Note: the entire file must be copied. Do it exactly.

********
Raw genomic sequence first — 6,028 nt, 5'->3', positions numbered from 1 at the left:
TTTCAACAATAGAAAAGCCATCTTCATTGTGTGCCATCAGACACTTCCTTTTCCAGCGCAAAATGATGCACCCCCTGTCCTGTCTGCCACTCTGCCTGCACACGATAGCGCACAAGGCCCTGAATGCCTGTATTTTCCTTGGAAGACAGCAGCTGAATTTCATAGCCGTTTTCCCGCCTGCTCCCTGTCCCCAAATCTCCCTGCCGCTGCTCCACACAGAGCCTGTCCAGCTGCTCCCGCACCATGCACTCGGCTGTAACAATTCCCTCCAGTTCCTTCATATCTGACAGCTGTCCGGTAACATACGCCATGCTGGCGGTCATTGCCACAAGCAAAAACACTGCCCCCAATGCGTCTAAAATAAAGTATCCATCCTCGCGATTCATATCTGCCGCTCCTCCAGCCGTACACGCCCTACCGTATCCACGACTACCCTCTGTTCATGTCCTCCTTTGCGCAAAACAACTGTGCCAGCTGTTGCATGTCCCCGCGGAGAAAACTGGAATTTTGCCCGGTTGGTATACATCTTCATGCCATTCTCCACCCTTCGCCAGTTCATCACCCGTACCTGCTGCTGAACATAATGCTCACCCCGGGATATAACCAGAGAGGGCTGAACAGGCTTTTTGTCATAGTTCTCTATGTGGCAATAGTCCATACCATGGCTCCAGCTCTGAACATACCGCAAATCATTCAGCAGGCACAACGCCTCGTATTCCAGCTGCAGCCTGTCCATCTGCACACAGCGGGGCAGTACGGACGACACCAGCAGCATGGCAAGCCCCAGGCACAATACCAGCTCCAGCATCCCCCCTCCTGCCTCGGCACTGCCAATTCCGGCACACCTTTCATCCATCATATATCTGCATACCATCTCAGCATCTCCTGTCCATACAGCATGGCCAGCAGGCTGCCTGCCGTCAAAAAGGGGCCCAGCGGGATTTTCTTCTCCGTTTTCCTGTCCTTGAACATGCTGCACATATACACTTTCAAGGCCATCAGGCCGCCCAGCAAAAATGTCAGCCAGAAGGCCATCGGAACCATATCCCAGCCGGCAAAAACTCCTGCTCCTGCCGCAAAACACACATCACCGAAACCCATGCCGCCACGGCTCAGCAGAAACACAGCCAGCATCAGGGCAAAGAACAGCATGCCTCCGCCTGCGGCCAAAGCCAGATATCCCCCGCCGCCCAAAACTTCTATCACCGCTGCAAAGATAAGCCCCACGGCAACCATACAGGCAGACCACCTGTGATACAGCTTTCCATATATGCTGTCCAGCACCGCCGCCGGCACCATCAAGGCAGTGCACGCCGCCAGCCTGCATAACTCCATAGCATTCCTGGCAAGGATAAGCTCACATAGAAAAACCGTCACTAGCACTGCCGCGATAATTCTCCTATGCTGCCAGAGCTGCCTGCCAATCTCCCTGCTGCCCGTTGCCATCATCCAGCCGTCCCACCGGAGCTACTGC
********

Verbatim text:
Raw genomic sequence first — 6,028 nt, 5'->3', positions numbered from 1 at the left:
TTTCAACAATAGAAAAGCCATCTTCATTGTGTGCCATCAGACACTTCCTTTTCCAGCGCAAAATGATGCACCCCCTGTCCTGTCTGCCACTCTGCCTGCACACGATAGCGCACAAGGCCCTGAATGCCTGTATTTTCCTTGGAAGACAGCAGCTGAATTTCATAGCCGTTTTCCCGCCTGCTCCCTGTCCCCAAATCTCCCTGCCGCTGCTCCACACAGAGCCTGTCCAGCTGCTCCCGCACCATGCACTCGGCTGTAACAATTCCCTCCAGTTCCTTCATATCTGACAGCTGTCCGGTAACATACGCCATGCTGGCGGTCATTGCCACAAGCAAAAACACTGCCCCCAATGCGTCTAAAATAAAGTATCCATCCTCGCGATTCATATCTGCCGCTCCTCCAGCCGTACACGCCCTACCGTATCCACGACTACCCTCTGTTCATGTCCTCCTTTGCGCAAAACAACTGTGCCAGCTGTTGCATGTCCCCGCGGAGAAAACTGGAATTTTGCCCGGTTGGTATACATCTTCATGCCATTCTCCACCCTTCGCCAGTTCATCACCCGTACCTGCTGCTGAACATAATGCTCACCCCGGGATATAACCAGAGAGGGCTGAACAGGCTTTTTGTCATAGTTCTCTATGTGGCAATAGTCCATACCATGGCTCCAGCTCTGAACATACCGCAAATCATTCAGCAGGCACAACGCCTCGTATTCCAGCTGCAGCCTGTCCATCTGCACACAGCGGGGCAGTACGGACGACACCAGCAGCATGGCAAGCCCCAGGCACAATACCAGCTCCAGCATCCCCCCTCCTGCCTCGGCACTGCCAATTCCGGCACACCTTTCATCCATCATATATCTGCATACCATCTCAGCATCTCCTGTCCATACAGCATGGCCAGCAGGCTGCCTGCCGTCAAAAAGGGGCCCAGCGGGATTTTCTTCTCCGTTTTCCTGTCCTTGAACATGCTGCACATATACACTTTCAAGGCCATCAGGCCGCCCAGCAAAAATGTCAGCCAGAAGGCCATCGGAACCATATCCCAGCCGGCAAAAACTCCTGCTCCTGCCGCAAAACACACATCACCGAAACCCATGCCGCCACGGCTCAGCAGAAACACAGCCAGCATCAGGGCAAAGAACAGCATGCCTCCGCCTGCGGCCAAAGCCAGATATCCCCCGCCGCCCAAAACTTCTATCACCGCTGCAAAGATAAGCCCCACGGCAACCATACAGGCAGACCACCTGTGATACAGCTTTCCATATATGCTGTCCAGCACCGCCGCCGGCACCATCAAGGCAGTGCACGCCGCCAGCCTGCATAACTCCATAGCATTCCTGGCAAGGATAAGCTCACATAGAAAAACCGTCACTAGCACTGCCGCGATAATTCTCCTATGCTGCCAGAGCTGCCTGCCAATCTCCCTGCTGCCCGTTGCCATCATCCAGCCGTCCCACCGGAGCTACTGC